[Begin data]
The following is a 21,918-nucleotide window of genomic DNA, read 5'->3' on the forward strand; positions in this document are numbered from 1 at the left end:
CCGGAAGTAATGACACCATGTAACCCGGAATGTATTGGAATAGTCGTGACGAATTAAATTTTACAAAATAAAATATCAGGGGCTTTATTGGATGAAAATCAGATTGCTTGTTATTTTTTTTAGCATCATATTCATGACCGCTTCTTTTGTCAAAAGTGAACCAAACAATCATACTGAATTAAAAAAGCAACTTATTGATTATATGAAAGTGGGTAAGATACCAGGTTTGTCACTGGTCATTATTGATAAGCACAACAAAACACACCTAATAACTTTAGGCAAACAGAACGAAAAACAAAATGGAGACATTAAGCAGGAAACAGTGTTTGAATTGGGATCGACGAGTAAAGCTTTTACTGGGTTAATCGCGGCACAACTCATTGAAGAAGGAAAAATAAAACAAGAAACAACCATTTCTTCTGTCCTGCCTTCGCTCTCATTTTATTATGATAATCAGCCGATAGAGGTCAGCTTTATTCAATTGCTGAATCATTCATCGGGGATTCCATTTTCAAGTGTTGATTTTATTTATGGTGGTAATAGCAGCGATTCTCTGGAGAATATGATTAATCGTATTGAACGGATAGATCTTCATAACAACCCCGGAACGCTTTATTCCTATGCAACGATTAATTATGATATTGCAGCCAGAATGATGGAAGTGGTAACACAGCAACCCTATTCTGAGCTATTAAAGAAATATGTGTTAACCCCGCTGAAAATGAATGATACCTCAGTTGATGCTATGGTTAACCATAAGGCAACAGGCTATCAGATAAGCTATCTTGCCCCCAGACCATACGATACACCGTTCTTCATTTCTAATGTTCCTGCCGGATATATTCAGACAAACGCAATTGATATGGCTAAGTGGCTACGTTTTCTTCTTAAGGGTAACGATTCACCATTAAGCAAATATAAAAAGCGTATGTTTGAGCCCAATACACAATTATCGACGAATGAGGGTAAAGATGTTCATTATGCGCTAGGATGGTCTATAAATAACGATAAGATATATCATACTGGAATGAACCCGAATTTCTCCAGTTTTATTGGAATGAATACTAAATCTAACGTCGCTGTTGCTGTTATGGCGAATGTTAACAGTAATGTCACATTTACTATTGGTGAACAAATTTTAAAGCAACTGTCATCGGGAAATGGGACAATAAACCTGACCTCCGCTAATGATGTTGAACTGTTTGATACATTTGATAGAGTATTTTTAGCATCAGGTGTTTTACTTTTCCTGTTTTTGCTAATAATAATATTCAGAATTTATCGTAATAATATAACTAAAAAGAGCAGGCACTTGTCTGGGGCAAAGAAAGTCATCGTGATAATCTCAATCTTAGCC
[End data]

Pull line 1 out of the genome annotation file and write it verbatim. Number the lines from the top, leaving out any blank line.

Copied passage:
The following is a 21,918-nucleotide window of genomic DNA, read 5'->3' on the forward strand; positions in this document are numbered from 1 at the left end: